(This first posted on July 26, 2018).
I’ve been on both sides of today’s topic. I’ve engaged in my share of self-destructive behavior. I’ve also grieved the choices made by those I love. And while they engaged in activities I know will only lead to increased pain, at times, I felt helpless, unable to do anything to prevent what seemed like an imminent crisis.
But Scripture promises the opposite. As my guest today reminds us, there’s something we can always do, whether near or far, that has the capacity to change lives for all eternity. (James 5:16)
When Our Loved Ones Self-Destruct by Linda Samaritoni
Have you ever known someone who walked away from God? Maybe a colossal disappointment shattered their world, and they assumed if God allowed such a thing to happen, then He didn’t really care about them. Maybe temptation overcame them, and they blamed God for not preventing their headlong charge into sin. Maybe… Well, there are millions of possible maybes.
What happens to those individuals who remain separated from Christ?
For many, stepping away from faith feels like a relief—at first. Even in their misery, they welcome the release of pressure, similar to ratcheting down a steam valve before the pipes blow.
Such pressure is self-induced. In a performance-driven society, people often fall into the trap that God is expecting them to succeed at an A+ level.
They don’t understand His grace. They don’t trust this grim deity who takes note of every mistake. Once they withdraw, the burdens of their own making ease off. No more straining to “be good.” No further obligations to “do good.” Since they’d already proven themselves way short in every category of life, why not abandon efforts to please God?
Before those individuals decided to turn away, they chose to keep a death grip on their lives, not allowing God to control the pressure valve. They added more weight to God’s expectations. They kept spinning the wheel harder and harder to the right, edging into the red zone until the pounds per square inch became unbearable.
I’ve agonized over a dear friend for years. He felt betrayed because God didn’t say “yes” to his one big prayer. He had worked for a positive answer. He had tithed, taught Sunday school, attended church every week, and led a Bible study.
Instead of seeking his Father in the midst of disappointment, he marched in the opposite direction, jerking that wheel farther to the right. He would never ask God for a thing ever again. A wrench of the wheel. He would do as he wished since no amount of work met with God’s approval. Wrench.
At first, he enjoyed the release from assumed church pressures and any obligations to join us in prayer or Bible study. He turned his back on the guilt resulting from his sin against God and others.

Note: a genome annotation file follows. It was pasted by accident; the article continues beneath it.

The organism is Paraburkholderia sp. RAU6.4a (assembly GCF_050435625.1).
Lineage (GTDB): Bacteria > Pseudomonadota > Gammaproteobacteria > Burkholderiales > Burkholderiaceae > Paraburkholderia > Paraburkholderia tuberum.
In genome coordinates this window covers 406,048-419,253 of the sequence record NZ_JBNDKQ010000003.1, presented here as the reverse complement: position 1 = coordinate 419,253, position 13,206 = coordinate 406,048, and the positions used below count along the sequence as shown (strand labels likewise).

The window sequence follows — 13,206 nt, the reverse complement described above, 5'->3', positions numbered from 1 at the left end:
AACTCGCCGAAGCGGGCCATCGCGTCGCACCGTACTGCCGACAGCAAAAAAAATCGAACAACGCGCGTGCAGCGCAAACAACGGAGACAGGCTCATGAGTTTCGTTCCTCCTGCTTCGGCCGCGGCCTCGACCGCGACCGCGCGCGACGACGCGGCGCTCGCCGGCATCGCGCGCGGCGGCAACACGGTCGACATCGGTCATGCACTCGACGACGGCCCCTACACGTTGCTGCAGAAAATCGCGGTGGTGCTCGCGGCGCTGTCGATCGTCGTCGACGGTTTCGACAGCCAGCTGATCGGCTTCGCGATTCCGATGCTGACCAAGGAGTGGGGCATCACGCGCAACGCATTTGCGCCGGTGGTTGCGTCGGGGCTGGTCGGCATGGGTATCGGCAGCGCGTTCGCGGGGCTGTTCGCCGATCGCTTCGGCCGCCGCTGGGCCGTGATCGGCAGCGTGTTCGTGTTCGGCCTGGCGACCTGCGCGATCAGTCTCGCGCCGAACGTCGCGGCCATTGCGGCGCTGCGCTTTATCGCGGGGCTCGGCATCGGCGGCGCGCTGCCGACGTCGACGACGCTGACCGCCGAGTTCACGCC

His relief was short-lived. Since he’s not on speaking terms with God, life is terrifying, yet he remains tied to performance-based objectives as a way of life. He knows every one of his character flaws, and nothing he does will ever be adequate.
These days, shame drums endlessly like a nagging headache, and he has no resources to assuage it. He won’t call on God for help. He refuses to take his hands off the controls as the needle on the gauge trembles further into the red zone.
Ultimately, the freedom to please self turns sour. God’s beckoning hand either draws the person to eternal refuge or the individual resists Him and spirals downward into hopelessness and poverty of soul.
What can we do for our loved ones head toward self-destruction? We model Jesus. We pray. And we pray, and we pray.
Let’s talk about this! Is someone you care about self-destructing? Did anything in Linda’s post give you hope? Or maybe you have a miracle story regarding someone you’ve prayed for over the years. Share your stories, examples, and suggestions with us in the comments below..
Get to Know Linda
Linda Sammaritan assumed she’d teach middle-graders until school authorities presented her with a retirement wheelchair at the overripe age of eighty-five, but God cut those plans short by a couple of decades when He gave her a growing passion for writing fiction. After blowing goodbye kisses to her students, she now dedicates her work hours to learning the craft. Every once in a while, though, she finds her way back to school so she can teach creative writing workshops. She is currently working on a middle grade trilogy, World Without Sound, based on her own experiences growing up with a deaf sister.
Linda often travels across the country to visit her grandchildren, regaling them with “Nona stories,” life lessons from her childhood. Visit her online at her personal website and group website, connect with her on Facebook, and follow her on Twitter.